Photo: Xará Villela
Photo: Xará Villela

Climate Changes

Several human activities emit greenhouse gases (GHGs), the most relevant of those being CO2, CH4, and N2O. Some activities, such as burning fossil fuels and deforestation, intensify global warming, causing changes to the planet's climate system. This means that the seasons and rainy periods to which we are used are becoming increasingly unpredictable and that species and natural ecosystems are even more threatened. 

In this scenario, several countries, including Brazil, have commited to taking action against global climate change. The historical milestone was the “Paris Agreement,” in 2015, during the 21st Conference of the Parties of the United Nations Framework Convention on Climate Change (COP 21) – an event that the Boticário Group Foundation attended as an observer. 

The stated goal of the Paris Agreement is “containing the increase of global average temperatures well below 2°C higher than pre-industrial levels and enacting efforts to limit the temperature increase to 1.5°C higher than pre-industrial levels, in recognition that this would significantly reduce the risks and impacts of climate change.” But we are close to going over that goal, as our planet is currently 1.1°C warmer than it was in the pre-industrial period.  

The Boticário Group Foundation strives for nature preservation to be considered among the Brazilian strategies for mitigating (reducing the emission of GHGs) and adapting to climate changes, for even with reduced emissions we will need to adapt to ongoing changes. This is done by producing scientific knowledge and influencing on public and private policies.

Well-preserved natural environments increase our resilience to the negative effects of climate changes. Furthermore, protected natural areas are strategic since carbon captured from the atmosphere by vegetation is stored both in biomass (plants and animals) and in soil. 

...................................................................................................................................

Ecosystem-Based Adaptation 

“Ecosystem-Based Adaptation (EBA) consists in using ecosystemic services and biodiversity as part of a wider adaptation strategy to help people and communities adapt to the negative effects of climate change at a local, national, regional, and global level.” (UNEP, 2012)

The concept, the history, and the opportunities for incorporating EBA in public policy are compiled in a document prepared by the Boticário Group Foundation in 2015. The institution participates in several forums and networks with the goal of contributing to debates on the importance of biodiversity preservation for the adaptation to climate changes and in increasing the resilience of communities to those changes. Among the key contributions, we include:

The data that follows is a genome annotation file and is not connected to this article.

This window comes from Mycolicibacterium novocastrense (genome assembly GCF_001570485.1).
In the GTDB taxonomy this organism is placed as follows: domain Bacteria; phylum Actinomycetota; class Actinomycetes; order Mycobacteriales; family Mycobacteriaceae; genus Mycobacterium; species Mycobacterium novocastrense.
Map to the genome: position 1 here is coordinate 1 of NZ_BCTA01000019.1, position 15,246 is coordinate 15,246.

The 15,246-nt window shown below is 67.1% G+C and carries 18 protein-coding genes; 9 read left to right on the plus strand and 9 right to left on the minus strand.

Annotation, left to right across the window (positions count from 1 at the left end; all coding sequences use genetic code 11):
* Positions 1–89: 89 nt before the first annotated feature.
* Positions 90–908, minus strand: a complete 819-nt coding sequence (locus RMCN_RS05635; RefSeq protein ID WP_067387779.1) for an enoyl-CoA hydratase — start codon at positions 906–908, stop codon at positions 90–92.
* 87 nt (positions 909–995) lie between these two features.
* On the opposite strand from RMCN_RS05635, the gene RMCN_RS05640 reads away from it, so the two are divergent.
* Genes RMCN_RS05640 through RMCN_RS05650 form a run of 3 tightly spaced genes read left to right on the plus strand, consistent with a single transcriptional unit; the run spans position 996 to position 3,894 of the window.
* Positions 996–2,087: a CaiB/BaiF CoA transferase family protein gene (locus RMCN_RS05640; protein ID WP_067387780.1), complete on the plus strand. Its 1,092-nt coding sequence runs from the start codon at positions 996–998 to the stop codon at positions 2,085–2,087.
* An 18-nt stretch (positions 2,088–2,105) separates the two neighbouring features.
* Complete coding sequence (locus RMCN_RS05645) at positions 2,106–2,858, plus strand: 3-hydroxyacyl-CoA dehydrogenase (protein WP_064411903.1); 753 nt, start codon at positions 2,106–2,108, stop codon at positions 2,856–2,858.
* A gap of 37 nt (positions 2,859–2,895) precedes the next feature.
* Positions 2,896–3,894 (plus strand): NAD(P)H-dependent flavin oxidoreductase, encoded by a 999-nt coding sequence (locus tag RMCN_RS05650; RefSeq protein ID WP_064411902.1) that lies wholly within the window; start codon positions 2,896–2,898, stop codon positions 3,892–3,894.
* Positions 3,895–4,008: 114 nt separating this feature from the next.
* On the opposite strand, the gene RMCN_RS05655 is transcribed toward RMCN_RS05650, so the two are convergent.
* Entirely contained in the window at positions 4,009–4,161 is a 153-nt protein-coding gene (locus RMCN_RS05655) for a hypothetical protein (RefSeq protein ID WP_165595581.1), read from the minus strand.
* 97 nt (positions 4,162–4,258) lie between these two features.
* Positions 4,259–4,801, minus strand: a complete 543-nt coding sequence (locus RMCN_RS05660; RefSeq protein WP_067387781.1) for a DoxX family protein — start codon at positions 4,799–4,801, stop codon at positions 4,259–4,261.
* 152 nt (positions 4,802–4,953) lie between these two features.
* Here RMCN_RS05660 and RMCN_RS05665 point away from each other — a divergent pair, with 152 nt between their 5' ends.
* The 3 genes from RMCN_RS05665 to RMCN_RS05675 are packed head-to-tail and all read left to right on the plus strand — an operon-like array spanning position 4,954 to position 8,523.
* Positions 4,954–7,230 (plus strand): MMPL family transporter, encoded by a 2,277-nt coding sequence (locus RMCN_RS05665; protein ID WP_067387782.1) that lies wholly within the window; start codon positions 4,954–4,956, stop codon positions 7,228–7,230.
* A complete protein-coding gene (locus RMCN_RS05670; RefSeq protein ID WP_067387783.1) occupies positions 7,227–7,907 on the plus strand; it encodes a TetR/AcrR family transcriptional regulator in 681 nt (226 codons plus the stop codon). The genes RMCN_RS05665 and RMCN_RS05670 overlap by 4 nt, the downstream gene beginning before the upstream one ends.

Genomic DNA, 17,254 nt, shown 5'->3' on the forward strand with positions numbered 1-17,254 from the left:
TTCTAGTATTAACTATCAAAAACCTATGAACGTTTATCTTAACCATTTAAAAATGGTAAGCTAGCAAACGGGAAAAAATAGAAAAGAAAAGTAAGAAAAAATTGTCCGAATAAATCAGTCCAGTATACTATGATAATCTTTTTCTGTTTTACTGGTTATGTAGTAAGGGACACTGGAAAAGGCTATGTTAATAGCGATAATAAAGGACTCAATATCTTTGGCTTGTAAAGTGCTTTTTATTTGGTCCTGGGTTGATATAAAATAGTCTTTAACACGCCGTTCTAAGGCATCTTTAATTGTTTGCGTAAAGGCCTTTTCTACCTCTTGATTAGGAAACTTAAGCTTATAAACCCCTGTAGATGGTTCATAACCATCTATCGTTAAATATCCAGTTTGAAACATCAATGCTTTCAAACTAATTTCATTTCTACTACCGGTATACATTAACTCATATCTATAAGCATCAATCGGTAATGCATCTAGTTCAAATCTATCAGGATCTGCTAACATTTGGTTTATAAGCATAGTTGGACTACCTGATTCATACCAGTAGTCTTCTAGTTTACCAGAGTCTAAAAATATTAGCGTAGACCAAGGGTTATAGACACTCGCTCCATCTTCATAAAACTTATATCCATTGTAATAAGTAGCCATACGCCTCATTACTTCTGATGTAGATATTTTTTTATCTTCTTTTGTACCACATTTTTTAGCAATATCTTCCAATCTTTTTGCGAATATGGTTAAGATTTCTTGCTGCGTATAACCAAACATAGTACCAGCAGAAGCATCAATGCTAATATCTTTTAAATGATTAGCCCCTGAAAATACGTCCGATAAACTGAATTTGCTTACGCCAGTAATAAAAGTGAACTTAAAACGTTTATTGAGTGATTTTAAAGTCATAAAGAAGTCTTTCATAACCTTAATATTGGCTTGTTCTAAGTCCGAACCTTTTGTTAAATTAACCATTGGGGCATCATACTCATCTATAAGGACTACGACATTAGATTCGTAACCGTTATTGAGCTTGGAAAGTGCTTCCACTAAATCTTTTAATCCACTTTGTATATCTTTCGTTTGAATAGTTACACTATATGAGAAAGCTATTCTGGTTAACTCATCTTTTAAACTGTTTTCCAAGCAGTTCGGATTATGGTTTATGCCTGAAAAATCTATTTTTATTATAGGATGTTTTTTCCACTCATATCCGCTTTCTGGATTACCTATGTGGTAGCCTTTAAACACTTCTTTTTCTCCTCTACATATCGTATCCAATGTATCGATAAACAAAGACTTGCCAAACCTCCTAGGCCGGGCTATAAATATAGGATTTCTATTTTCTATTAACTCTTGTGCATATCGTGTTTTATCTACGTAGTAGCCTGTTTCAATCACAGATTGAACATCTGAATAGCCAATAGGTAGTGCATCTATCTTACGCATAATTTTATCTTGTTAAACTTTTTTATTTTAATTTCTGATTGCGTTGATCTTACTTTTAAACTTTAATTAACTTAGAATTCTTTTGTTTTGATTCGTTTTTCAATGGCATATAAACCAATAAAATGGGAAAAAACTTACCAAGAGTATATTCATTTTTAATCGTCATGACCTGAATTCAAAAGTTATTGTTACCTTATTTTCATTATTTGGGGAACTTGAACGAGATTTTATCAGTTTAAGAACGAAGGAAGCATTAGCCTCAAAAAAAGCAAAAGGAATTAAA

o Participated in building the National Plan for Adaptation to Climate Change, approved by the Ministry of the Environment (MMA) in May 2016;


o Developed, together with the MMA, GVces, and other partners, an adaptation tool designed for civil society, and the Adaptation Knowledge Platform (AdaptaClima);


o Presented our initiatives in national and international forums and networks;


o Contributed to the publishing of “Managing Climate Change,” by the Brazilian Enterprise Council for Sustainable Development (CEBDS).


o Contributed to the development of the UN report on the use of ecosystem services in climate change adaptation.


o Contributed to the revised Guide for Climate Change Adaptation for federative agencies, edited by the WWF.


Climate Observatory

Over 40 organizations, including the Boticário Group Foundation, are part of the Climate Observatory, a network that has, for over 15 years, had the goal of organizing social actors for the government to undertake commitments and implement effective public policies for decreases in GHG emissions and climate change adaptation in the country. 

The Foundation is part of the Climate Observatory coordination and of the Climate Observatory Adaptation Workgroup, highlighting the importance of ecosystemic services along with other adaptation strategies. 

The key tools used by the Climate Observatory to support society in its search for information on the impacts of climate change and monitoring methods are the Greenhouse Gas Emission Estimate System (SEEG); the Electric Monitor; the Agricultural Monitor and MapBiomas – a platform for monitoring soil use changes created in a partnership with Google.